Vera Miles roles in Hollywood productions took their natural course for actresses of a certain age, though she would continue to work in smaller pictures and television over the ensuing decades. But what I love about Vera as much as her beauty and talent is her strong spirit and ability to take and ultimately leave Tinseltown on her own terms. She never regretted losing the role in VERTIGO because she said she got a son out of the bargain. She was too grounded, too smart it seemed to take the kind of crap megalo-manical directors like Hitchcock required their actresses take in return for becoming immortal on film. But in her own way, Vera Miles did become immortal, albeit in a smaller-role that was her way of fulfilling a contract to a man that gave her the creeps. And now that everyone knows, thanks to Tippi Hedren another Hitchcock blonde, just how creepy and abusive Hitch was to his talent – it seems like a very smart proposition indeed for Vera to have vamoosed when she did from the director’s grasp. Vera is a testament to women who work on their own terms and take their lumps, succeeding in the face of adversity in an old boy’s club that exists to this day.


One more look at that class act in the fruit-cellar about to scream her brains out. It doesn’t get any better than this, does it?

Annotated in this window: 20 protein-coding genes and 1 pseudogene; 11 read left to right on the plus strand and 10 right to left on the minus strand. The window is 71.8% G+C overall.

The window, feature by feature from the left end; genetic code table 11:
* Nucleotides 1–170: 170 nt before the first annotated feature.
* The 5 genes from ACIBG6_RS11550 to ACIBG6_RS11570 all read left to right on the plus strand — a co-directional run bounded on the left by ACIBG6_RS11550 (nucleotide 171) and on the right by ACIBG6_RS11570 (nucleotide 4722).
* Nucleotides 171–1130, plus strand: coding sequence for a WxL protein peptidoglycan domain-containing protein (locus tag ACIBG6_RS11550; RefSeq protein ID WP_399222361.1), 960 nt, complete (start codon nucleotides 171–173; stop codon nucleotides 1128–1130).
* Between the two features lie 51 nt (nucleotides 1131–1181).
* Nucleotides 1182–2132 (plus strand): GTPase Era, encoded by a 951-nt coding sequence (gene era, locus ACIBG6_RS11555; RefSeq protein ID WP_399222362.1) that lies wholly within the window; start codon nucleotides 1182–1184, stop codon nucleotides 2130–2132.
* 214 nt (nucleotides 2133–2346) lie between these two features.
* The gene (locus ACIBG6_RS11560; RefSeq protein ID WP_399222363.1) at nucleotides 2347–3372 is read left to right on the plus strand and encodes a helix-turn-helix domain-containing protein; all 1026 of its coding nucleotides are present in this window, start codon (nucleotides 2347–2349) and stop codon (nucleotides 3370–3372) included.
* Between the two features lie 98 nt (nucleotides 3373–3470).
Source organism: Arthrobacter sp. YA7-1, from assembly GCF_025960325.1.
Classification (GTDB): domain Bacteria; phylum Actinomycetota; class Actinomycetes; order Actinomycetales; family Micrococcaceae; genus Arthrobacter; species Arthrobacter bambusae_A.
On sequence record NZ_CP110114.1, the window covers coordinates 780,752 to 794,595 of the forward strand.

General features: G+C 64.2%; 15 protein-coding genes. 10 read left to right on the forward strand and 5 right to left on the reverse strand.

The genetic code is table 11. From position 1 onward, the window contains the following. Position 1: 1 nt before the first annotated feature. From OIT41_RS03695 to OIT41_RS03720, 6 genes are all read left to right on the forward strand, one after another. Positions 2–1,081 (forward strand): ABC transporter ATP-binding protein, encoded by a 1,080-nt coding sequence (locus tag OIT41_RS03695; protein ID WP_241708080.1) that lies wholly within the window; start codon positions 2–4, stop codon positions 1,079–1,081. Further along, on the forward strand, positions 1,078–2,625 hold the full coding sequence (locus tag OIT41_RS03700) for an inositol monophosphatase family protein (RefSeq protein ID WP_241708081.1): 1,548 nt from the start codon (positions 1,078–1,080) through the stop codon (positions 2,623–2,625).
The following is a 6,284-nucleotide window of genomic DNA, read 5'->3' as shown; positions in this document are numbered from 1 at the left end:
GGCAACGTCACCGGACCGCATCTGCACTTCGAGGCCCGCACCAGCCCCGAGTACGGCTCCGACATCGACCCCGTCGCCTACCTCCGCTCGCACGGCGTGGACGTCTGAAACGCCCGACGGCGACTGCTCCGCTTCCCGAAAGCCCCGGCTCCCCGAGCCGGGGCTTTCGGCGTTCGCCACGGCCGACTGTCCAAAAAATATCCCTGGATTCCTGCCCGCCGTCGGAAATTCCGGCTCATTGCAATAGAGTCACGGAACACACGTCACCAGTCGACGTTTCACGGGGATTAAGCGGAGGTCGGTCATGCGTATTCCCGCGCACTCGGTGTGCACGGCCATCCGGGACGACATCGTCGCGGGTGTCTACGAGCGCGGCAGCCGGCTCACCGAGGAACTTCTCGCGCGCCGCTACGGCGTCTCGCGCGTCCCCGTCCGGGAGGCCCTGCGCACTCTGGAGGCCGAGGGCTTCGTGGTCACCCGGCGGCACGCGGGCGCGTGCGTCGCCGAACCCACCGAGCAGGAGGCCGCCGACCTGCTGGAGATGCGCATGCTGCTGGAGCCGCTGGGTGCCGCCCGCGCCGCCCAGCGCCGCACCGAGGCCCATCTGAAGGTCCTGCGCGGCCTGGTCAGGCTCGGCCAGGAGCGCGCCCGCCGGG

Janet Leigh: Original Scream Queen

31 Oct


Sex and Death. Leave it to Alfred Hitchcock to inextricably link the two in the mind’s eye of an impressionable youth through the delightful visage of Janet Leigh in a black bra. And what a black bra it was. In his macabre masterpiece, “Psycho” (1960), Hitchcock found his perfect, doomed muse in the beautiful Ms. Leigh. The actress was at the pinnacle of beauty, her strong, sexually confident gaze spellbound audiences from the very first frame when we see her entwined with her lover in a cheap hotel in the middle of a hot afternoon in Phoenix, Arizona.


The narrative progression in Psycho is very important. Hitchcock leaves nothing to chance. He is carefully building sympathy and at the same time antipathy for Marion Crane, Janet’s character in the movie. Remember, this is 1960. Marion is having an afternoon tryst with her lover during her lunch break! That’s hot stuff, baby. Both want to go legit and get married but money (what else) hangs like a dead albatross between them. So, Marion goes back to work where she is tempted with a big pay-off…$40,000. Now, lest you be thinking $$$ is the root of all evil – the Benjamins in her purse have nothing on Norman Bates.